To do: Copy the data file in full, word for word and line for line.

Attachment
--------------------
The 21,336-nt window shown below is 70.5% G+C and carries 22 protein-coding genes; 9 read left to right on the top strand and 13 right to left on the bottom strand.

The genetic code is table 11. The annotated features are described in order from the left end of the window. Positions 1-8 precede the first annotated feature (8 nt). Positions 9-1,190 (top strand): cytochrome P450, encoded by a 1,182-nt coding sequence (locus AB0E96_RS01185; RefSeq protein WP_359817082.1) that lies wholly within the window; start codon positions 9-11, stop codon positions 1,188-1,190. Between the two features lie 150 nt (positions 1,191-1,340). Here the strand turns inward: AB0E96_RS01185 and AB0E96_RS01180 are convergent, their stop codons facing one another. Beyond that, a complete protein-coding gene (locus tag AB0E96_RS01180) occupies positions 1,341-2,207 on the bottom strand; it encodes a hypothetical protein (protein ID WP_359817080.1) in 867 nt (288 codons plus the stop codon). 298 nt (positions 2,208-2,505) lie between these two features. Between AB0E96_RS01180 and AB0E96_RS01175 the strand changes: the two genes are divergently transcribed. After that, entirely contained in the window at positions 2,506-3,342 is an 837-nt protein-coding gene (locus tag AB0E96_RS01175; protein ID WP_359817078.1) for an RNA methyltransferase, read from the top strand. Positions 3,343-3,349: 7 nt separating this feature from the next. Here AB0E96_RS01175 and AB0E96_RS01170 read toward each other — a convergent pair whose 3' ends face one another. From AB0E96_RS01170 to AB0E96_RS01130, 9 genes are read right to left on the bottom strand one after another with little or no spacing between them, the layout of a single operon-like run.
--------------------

The 21,336-nt window shown below is 70.5% G+C and carries 22 protein-coding genes; 9 read left to right on the top strand and 13 right to left on the bottom strand.

The genetic code is table 11. The annotated features are described in order from the left end of the window. Positions 1-8 precede the first annotated feature (8 nt). Positions 9-1,190 (top strand): cytochrome P450, encoded by a 1,182-nt coding sequence (locus AB0E96_RS01185; RefSeq protein WP_359817082.1) that lies wholly within the window; start codon positions 9-11, stop codon positions 1,188-1,190. Between the two features lie 150 nt (positions 1,191-1,340). Here the strand turns inward: AB0E96_RS01185 and AB0E96_RS01180 are convergent, their stop codons facing one another. Beyond that, a complete protein-coding gene (locus tag AB0E96_RS01180) occupies positions 1,341-2,207 on the bottom strand; it encodes a hypothetical protein (protein ID WP_359817080.1) in 867 nt (288 codons plus the stop codon). 298 nt (positions 2,208-2,505) lie between these two features. Between AB0E96_RS01180 and AB0E96_RS01175 the strand changes: the two genes are divergently transcribed. After that, entirely contained in the window at positions 2,506-3,342 is an 837-nt protein-coding gene (locus tag AB0E96_RS01175; protein ID WP_359817078.1) for an RNA methyltransferase, read from the top strand. Positions 3,343-3,349: 7 nt separating this feature from the next. Here AB0E96_RS01175 and AB0E96_RS01170 read toward each other — a convergent pair whose 3' ends face one another. From AB0E96_RS01170 to AB0E96_RS01130, 9 genes are read right to left on the bottom strand one after another with little or no spacing between them, the layout of a single operon-like run.